Usually, when a stroke occurs, the lesion leads to cellular damage in one side of the brain. Thus, there is a hypothesis, supported by different pieces of evidence, that this ends up generating an imbalance of activation and inhibition between one cerebral hemisphere, where the stroke lesion occurred, and the other. In this context, tDCS, the technique used by Thaiana in her project, aims to restore the balance between the two sides of the brain. In such therapy, two electrodes are placed on the individual’s head. Through a very low-intensity electric current, the electrodes contribute to the activation or inhibition of the affected brain area. One of the electrodes is called the anode and the other cathode. In her project, Thaiana used the following configuration: “the anode is applied to the side of the brain lesion to stimulate regions near the lesion and favor better performance in activities with the affected side. The cathode is applied to the contralateral (opposite) hemisphere to inhibit the dominance relationships that the healthy hemisphere exerts over the injured side.”

Transcranial direct current stimulation (tDCS), the technique used in Thaiana’s experiment with stroke patients. Source: Rosa and Lisanby, 2011

But how could tDCS help in stroke recovery? Thaiana based her study on the hypothesis that this technique would help reorganize the brain and, as a consequence, modulate brain activity. Such a process is referred to as neuroplasticity. “In this process, the brain area that suffered the circulatory lesion undergoes a series of “tissue repair” in areas close to the damage to decrease the sequelae of the vascular accident. Since it is not possible to fully recover the injured tissue, neuroplasticity allows the brain to adapt, even with limitations, the important functions, such as the movement of body members. Studies suggest that tDCS is a neuroplasticity-promoting tool that can stimulate this brain adaptation. What can this represent? Improvement of movements and functions previously impaired by the injury, such as being able to walk, being able to pick up objects with the impaired hand, being able to feed oneself, among other possible gains.”

tDCS has already been tested in stroke patients, but it is not yet a common therapeutic practice. Although the technique has the potential to treat vascular disease, “the evidence [regarding the mechanisms of action of tDCS] is limited, considering the small samples and the methodology of the studies. For tDCS to become a practice in the rehabilitation of stroke, it is necessary to perform properly controlled, blinded clinical trials (where the patient doesn’t know if he or she is receiving a true or false stimulus). Then we would know whether the intervention is beneficial or not”, Thaiana explains. Because of this lack of more studies, she adds, “[the] professional councils, national and international organizations have been cautious about proposing the intervention as a possible therapeutic pathway.”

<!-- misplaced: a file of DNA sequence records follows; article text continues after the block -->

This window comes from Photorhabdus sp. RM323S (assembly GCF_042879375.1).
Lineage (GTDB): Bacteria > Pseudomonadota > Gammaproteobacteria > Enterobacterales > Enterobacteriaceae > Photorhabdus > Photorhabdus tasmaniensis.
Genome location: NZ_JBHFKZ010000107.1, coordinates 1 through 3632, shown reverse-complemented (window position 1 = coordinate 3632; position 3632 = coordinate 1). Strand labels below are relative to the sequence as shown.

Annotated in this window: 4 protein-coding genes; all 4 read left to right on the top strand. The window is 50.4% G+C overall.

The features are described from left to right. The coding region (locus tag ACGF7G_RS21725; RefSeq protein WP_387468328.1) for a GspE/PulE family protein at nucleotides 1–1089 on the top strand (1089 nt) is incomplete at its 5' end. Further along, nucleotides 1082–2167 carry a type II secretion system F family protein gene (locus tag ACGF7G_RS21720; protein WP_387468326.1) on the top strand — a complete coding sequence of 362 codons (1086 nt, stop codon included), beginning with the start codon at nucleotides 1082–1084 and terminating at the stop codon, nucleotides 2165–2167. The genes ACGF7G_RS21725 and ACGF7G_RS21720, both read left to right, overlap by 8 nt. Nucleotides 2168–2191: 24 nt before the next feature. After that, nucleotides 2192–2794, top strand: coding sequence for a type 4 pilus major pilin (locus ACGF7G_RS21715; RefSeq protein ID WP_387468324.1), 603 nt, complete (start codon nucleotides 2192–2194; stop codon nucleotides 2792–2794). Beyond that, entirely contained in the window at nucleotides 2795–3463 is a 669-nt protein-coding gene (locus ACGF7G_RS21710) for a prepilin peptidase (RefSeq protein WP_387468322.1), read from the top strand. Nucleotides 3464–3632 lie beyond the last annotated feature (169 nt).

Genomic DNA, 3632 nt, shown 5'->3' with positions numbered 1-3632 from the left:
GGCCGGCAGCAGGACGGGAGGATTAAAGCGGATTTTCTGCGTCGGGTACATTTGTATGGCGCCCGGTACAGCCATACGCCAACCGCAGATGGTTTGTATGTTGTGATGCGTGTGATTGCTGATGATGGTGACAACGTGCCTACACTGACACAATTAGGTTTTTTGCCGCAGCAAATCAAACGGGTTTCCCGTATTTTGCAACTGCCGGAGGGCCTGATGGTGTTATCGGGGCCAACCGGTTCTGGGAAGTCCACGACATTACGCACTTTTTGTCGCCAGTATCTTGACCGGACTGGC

It should be noted that many of the studies that support the hypotheses that tDCS affects neuroplasticity, and that it could help stroke patients recover were done with a low number of participants. So more studies like Thaiana’s, which investigate the effect of tDCS on the brain itself, but also how to use the technique to treat diseases like stroke are very important. However, because it is a promising, cheap, and non-invasive technique (requiring no surgery or skin incision, and no contact with mucosa or internal body cavity), the therapy offers very advantageous qualities that could help to treat stroke. Even more so in a context where stroke is more common in countries with low or middle incomes.

The results of the Master’s project of the Brazilian scientist were not published yet. But they were already submitted to a scientific journal. Thus, we hope to hear about them in a near future. Besides her academic activities, she has been trying new vegetarian recipes and learning how to make animations. “In the future, I hope to use this tool to communicate my academic activities to the general public”, she says.

When asked about who her references are, Thaiana mentions a strong female presence in her career. “Professors like Raimunda Hermelinda, Renata Jucá, and Lidiane Lima motivated me to see health care and clinical decision making from a scientific and individualized perspective. In my Master’s, without a doubt, my co-supervisor Ivani Brys was my reference. With her I had the opportunity to develop my skills in scientific thinking and learn about the world of neuroscience,” she says.

Thank you very much, Thaiana, for sharing your story and your research! We hope you will also inspire not only other girls and women, but everyone, with your dedication to caring for others based on scientific evidence.

Follow Thaiana’s career here.